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  4. Thank you for this extremely thought-provoking piece! I keep coming back to what you say about female students having feelings for their professors and male students wanting to be like their professors — I would think that a romantic relationship would make any kind of true mentorship impossible for female students but not for male students, once again reinforcing the obstacles that women face being successful, whether in academia or in other areas once they leave the university. I think this would also hold true not just in academia, but in any career situation where women are in a relationship with someone who holds power over their success.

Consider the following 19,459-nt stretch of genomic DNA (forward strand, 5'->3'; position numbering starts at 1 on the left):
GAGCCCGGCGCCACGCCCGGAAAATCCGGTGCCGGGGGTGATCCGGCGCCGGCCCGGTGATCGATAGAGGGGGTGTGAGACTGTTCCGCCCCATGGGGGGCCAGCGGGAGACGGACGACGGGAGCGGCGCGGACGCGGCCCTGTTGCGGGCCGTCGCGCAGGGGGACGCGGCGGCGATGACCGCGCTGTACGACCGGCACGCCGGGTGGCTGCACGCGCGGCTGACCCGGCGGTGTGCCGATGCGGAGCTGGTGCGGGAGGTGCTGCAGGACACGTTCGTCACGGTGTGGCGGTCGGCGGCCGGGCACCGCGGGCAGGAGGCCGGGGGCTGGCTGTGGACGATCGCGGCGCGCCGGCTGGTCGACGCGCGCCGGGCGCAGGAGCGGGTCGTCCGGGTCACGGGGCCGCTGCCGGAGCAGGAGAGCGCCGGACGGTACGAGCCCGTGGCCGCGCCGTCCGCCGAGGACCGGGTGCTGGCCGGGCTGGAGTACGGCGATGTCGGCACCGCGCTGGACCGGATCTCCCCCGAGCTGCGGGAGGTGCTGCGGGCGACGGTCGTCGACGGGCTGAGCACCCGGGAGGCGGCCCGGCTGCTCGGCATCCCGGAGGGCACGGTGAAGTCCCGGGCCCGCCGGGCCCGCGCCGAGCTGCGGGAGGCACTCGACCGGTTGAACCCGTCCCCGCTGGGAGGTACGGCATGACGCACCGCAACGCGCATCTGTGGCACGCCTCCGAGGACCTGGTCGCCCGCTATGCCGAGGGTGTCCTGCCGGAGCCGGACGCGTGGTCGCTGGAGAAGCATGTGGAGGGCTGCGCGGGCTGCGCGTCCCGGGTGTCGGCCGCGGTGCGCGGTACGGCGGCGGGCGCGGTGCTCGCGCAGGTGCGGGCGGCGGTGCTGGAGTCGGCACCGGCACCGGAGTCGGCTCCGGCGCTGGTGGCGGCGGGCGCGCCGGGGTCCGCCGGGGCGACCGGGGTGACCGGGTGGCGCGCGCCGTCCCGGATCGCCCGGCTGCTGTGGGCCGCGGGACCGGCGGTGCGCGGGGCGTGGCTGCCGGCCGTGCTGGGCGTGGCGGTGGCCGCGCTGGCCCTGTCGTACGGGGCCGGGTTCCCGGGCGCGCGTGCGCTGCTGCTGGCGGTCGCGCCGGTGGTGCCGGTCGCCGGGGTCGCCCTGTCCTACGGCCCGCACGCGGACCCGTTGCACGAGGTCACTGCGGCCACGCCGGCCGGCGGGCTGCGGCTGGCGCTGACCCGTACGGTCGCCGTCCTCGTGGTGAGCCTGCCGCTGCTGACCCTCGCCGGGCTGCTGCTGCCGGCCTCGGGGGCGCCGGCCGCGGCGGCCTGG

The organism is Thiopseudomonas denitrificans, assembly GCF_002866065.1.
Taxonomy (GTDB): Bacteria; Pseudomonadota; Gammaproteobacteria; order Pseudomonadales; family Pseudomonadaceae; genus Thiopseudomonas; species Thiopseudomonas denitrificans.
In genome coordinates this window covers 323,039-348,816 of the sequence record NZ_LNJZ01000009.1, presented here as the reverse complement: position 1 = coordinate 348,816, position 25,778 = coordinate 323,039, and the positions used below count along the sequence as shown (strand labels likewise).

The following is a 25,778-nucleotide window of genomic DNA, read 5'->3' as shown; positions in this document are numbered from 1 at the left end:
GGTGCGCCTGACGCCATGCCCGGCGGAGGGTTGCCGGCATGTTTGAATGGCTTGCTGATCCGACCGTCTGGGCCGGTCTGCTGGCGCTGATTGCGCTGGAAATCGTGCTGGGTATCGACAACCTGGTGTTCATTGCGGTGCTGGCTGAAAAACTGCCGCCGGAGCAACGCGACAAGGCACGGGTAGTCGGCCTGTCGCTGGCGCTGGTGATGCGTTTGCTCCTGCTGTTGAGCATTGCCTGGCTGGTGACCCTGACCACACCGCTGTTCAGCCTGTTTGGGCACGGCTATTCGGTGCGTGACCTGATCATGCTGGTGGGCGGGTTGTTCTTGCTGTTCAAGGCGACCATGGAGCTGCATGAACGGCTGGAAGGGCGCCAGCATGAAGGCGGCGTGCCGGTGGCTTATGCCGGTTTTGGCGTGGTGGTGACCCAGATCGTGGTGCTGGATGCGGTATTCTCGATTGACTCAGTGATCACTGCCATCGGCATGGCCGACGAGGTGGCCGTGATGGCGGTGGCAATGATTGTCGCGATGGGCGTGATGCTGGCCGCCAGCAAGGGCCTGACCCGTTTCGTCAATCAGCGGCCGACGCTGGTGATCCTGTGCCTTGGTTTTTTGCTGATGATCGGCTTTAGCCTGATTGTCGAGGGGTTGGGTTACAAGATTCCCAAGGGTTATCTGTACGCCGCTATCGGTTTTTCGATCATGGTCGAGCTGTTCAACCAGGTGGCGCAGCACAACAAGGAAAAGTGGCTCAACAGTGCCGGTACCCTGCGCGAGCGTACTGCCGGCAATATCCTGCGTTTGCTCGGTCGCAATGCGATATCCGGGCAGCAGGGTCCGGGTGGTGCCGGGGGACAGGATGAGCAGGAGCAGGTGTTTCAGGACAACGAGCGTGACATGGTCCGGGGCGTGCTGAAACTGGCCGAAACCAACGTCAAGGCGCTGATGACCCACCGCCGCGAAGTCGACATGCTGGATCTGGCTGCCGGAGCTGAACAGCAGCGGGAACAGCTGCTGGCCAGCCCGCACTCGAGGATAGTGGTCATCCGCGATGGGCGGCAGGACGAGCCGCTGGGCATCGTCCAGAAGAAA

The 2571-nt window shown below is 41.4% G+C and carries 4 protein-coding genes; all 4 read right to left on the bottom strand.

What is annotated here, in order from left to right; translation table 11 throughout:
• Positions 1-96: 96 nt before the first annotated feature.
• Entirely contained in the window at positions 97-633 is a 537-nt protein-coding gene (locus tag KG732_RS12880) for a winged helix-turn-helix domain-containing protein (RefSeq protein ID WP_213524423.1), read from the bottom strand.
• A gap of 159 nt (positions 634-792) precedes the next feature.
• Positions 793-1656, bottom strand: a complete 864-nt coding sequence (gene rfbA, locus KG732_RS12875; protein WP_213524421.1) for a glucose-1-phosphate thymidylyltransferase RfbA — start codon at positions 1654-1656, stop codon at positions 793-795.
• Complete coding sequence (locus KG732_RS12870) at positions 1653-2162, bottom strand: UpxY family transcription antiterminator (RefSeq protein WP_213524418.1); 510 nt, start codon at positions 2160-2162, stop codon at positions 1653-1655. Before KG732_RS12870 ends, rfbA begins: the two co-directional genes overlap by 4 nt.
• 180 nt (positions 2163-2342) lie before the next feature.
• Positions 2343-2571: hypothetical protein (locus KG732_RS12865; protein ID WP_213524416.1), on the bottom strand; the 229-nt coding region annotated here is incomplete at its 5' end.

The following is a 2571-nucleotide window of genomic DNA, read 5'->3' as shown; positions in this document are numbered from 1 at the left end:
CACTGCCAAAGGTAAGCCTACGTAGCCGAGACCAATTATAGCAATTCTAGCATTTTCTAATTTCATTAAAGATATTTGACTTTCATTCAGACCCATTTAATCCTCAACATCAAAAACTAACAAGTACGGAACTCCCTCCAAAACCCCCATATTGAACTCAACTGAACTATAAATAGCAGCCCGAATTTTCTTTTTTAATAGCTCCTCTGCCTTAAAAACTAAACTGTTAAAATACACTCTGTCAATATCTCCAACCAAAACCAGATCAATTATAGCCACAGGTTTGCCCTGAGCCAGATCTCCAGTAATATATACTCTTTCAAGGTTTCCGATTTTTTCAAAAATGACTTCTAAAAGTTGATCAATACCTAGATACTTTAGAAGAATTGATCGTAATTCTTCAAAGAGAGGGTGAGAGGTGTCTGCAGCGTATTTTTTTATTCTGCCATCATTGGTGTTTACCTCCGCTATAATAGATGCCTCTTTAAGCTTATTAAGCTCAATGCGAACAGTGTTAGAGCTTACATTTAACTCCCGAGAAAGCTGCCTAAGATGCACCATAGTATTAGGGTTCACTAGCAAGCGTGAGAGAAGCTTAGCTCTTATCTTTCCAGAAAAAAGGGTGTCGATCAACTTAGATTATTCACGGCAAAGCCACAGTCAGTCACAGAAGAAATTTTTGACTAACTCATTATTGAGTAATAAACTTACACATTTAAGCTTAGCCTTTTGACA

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    • Thanks, Carolyn, for your comment. I think what Srinivasan says about women having feelings “for” their professor as opposed to men wanting to emulate their professor and be “like” them holds true for heterosexual relationships within the system of patriarchy. I just wonder what with more and more acceptance of sexuality being on a wide spectrum that this pattern might be something we will look back on as being in the past. Social change is so painfully slow, though. One might even argue from a theological viewpoint that the curse given to the woman in Genesis is something that God never intended to be a way of life. According to the Genesis story, creation was perfect. Perfection is not having a woman “desire” her husband and him ruling over her. But yet, so many understand the passage as being the way things “should” be. So much to think about.